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Buy now pay later schemes expose the dangers of living on credit

Buy now pay later schemes expose the dangers of living on credit

Access to credit has never been easier as finance providers such as Klarna help you spread payments, but the chances of dropping into debt are real

Source: Pexels

There has been an explosion in buy-now-pay-later services such as Klarna, Clearpay and LayBuy in the UK recently. Nearly every retail website you visit now offers an option at the checkout to shop now and spread the payments, with little background checks required. While it can seem like an attractive way to budget, the increasing popularity of these schemes is causing problems for many shoppers who find themselves facing rising levels of debt.

It is estimated that 4% of all payments made in the UK are now done so with buy-now-pay-later schemes. Data from The Woolard Review suggests that younger shoppers and women are most likely to use such services, with 75% of users under the age of 37 and 75% of all users women. It would also seem that people using these services are doing so for discretionary items, with 90% of transactions involving fashion and footwear.

Seemingly simple terms that allow you to spread a payment over a set number of months or defer payment for 30 days, with no interest added, can seem attractive. However, it is easy to get into hot water living on credit. A purchase made through a buy-now-pay-later scheme can seem manageable, as long as your income remains steady, but if you lose your job and are unable to stick to the payment schedules, that’s when the big charges come into play and you can find yourself in debt.

Many people have also struggled with overspending when online shopping; stacking up numerous buy-now-pay-later purchases only to realise, too late, that they all need to be paid back simultaneously, which leads to defaulting on payments.

Source: Pexels

Know what you’re signing up for

Some buy-now-pay-later schemes that offer ‘free’ financial services actually charge as much as 20% interest on amounts not paid within the interest-free time period. If you can stick the repayment schedule it can be a useful tool, but if you slip up it can kickstart a spiral of debt and negatively impact your credit score, making it harder to get access to credit in the future. A good question to ask yourself is: would I be better off saving up for three months and waiting to buy this, rather than risking falling into debt?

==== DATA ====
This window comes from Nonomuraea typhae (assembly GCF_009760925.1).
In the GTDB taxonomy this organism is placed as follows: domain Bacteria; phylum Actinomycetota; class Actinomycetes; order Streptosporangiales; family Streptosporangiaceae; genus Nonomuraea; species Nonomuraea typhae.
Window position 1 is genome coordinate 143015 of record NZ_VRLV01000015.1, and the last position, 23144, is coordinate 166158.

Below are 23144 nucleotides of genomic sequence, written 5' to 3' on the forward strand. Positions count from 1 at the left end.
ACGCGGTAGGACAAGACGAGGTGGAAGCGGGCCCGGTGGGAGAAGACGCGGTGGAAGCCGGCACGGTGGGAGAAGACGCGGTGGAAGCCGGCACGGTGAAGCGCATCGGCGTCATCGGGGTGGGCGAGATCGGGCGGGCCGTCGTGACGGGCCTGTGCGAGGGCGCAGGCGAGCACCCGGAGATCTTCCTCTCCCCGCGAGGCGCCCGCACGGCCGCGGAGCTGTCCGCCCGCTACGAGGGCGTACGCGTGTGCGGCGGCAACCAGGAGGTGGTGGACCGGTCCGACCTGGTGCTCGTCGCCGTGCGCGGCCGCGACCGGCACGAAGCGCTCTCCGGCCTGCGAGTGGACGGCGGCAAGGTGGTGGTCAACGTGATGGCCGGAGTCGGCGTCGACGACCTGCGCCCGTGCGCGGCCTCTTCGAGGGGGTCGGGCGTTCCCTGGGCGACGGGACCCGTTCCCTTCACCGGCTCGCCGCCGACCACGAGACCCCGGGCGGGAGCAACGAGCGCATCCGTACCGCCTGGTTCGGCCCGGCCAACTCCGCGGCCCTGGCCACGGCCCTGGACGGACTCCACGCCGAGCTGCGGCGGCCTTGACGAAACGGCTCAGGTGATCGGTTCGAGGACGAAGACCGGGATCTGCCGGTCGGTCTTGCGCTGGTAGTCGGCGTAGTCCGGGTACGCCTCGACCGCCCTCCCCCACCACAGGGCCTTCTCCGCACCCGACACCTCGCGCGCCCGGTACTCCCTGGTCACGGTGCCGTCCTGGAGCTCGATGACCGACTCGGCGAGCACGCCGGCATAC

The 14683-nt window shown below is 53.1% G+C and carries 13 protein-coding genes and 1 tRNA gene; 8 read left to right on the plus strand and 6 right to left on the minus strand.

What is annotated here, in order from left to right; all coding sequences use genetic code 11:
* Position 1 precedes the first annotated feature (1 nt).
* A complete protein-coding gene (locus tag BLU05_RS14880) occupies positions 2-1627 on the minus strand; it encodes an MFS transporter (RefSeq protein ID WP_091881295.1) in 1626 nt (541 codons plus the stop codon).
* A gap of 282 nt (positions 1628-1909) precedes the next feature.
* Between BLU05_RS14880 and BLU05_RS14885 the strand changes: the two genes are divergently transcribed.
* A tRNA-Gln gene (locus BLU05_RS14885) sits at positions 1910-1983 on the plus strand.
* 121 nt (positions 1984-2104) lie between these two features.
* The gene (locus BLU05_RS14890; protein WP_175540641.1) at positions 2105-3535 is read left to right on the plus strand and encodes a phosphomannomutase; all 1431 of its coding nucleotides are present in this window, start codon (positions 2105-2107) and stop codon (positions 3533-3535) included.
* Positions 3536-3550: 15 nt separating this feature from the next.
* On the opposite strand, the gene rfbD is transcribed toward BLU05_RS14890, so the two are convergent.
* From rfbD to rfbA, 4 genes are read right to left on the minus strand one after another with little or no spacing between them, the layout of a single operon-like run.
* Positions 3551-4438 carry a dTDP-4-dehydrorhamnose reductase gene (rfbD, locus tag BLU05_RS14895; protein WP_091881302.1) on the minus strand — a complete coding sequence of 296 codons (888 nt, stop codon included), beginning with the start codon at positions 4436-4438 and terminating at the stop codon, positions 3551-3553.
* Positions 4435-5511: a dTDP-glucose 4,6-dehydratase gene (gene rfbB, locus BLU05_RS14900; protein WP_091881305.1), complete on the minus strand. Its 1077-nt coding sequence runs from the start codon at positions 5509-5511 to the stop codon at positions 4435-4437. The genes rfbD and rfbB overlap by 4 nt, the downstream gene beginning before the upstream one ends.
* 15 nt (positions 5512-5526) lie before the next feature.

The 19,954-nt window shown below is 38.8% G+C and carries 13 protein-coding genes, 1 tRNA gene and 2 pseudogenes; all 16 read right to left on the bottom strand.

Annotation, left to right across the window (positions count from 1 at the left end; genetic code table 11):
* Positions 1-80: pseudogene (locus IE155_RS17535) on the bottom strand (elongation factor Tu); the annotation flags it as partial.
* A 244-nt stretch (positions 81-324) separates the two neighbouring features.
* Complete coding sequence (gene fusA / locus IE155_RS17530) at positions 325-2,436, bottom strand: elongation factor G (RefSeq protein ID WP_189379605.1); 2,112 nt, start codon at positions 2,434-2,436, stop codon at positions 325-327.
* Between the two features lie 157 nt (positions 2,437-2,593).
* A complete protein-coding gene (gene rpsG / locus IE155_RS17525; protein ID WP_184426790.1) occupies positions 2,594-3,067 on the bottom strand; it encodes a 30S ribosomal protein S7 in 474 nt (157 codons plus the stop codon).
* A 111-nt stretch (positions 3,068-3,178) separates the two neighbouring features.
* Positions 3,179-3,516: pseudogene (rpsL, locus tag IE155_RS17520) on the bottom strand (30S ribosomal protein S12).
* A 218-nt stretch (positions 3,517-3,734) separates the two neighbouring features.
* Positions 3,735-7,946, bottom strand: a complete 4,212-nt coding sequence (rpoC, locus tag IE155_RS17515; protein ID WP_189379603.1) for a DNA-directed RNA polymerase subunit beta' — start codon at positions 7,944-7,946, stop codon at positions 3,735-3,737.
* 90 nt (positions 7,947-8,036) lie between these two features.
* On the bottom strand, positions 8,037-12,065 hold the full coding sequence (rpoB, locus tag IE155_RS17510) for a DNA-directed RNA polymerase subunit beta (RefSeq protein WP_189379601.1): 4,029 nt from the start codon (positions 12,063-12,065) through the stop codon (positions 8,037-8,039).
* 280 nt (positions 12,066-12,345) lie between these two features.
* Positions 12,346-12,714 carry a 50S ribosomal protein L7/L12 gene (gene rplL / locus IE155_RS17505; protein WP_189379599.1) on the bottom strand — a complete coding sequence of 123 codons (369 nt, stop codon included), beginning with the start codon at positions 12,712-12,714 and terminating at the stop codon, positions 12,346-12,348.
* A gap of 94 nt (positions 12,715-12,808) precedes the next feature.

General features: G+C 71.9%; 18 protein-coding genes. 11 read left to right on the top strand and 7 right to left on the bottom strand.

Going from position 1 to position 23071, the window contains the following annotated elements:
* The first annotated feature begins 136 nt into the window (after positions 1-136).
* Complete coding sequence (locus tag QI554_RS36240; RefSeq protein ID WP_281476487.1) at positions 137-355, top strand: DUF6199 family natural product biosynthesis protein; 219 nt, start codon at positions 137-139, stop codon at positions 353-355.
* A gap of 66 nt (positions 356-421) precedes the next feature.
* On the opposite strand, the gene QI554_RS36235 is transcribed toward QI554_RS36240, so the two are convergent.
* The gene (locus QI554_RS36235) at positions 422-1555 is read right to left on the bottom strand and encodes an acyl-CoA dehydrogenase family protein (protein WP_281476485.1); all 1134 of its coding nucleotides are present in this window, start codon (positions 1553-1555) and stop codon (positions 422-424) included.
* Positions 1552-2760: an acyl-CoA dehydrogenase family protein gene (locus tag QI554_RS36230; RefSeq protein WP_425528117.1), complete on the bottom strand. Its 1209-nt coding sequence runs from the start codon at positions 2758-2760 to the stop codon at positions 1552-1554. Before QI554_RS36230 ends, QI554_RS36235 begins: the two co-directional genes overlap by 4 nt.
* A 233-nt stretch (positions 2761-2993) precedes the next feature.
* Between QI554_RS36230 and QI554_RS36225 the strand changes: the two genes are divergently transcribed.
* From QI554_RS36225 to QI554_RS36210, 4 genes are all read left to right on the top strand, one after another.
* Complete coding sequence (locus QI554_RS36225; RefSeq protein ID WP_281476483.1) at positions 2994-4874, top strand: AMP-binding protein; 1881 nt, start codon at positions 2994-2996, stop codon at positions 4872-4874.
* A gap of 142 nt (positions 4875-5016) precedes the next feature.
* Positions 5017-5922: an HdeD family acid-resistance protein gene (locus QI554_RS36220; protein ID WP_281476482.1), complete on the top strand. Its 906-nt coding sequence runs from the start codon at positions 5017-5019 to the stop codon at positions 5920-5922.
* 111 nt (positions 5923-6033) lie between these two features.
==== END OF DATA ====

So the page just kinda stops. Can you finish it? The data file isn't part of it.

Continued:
Gambling with your finances in this way can be particularly dangerous for those on tight or fluctuating budgets due to low income or irregular hours, or for those claiming Universal Credit. Though it can seem overwhelming, reading the terms and conditions fully before committing to any financing option is always advisable, as at least you will know what you are signing up for and if it is right for you.

Though schemes such as Klarna, Clearpay and LayBuy have been grabbing headlines, the problem with living on credit is not a new one. Our society is built on buy now pay later: mortgages, car loans, credit cards, overdraughts, store cards. This latest iteration is just more Instagram-friendly; although increasingly influencers like Oghosa Ovienrioba (@SincerelyOghosa) are pledging to no longer promote such schemes to their followers.

Budgeting is always better than borrowing

An old-school method of controlling your spending is to only deal in cash, setting out an exact amount for the week, as studies have shown we are more than twice as likely to overspend when using a debit or credit card. However, as we become an increasingly cashless society and rely ever more heavily on internet shopping – especially in lockdown – this can seem unrealistic. Instead, what you can do is set a spending limit on your credit card so that once you hit it, you won’t be able to use the card again until the balance resets.

If you do use a credit card, or rely on other cash-in-advance methods such as pay-day loans, it is important to ensure you make repayments on time – just as it is with buy-now-pay-later schemes. You also shouldn’t rely on just getting by with minimum payments, as interest will continue to be added to your bill and a growing debt can quickly overwhelm your finances.

Seeking help with debt

Navigating your finances and budgeting for the everyday is tough, and the best advice is to talk about it. It is often the secrecy and embarrassment around financial health that gets people into trouble. Speak to family and friends if you are struggling or seek advice at a debt charity, such as StepChange, which can offer free budgeting advice or debt resolution guidance. 

Though falling into debt – whether caused by shopping with buy now pay later, or any other method of living on credit – can leave you feeling out of control and overwhelmed very quickly, the only way to address the situation is to face up to it. No matter how hard you wish, the problem won’t disappear, so make sure you seek help and advice on how to move towards a more money-positive future.

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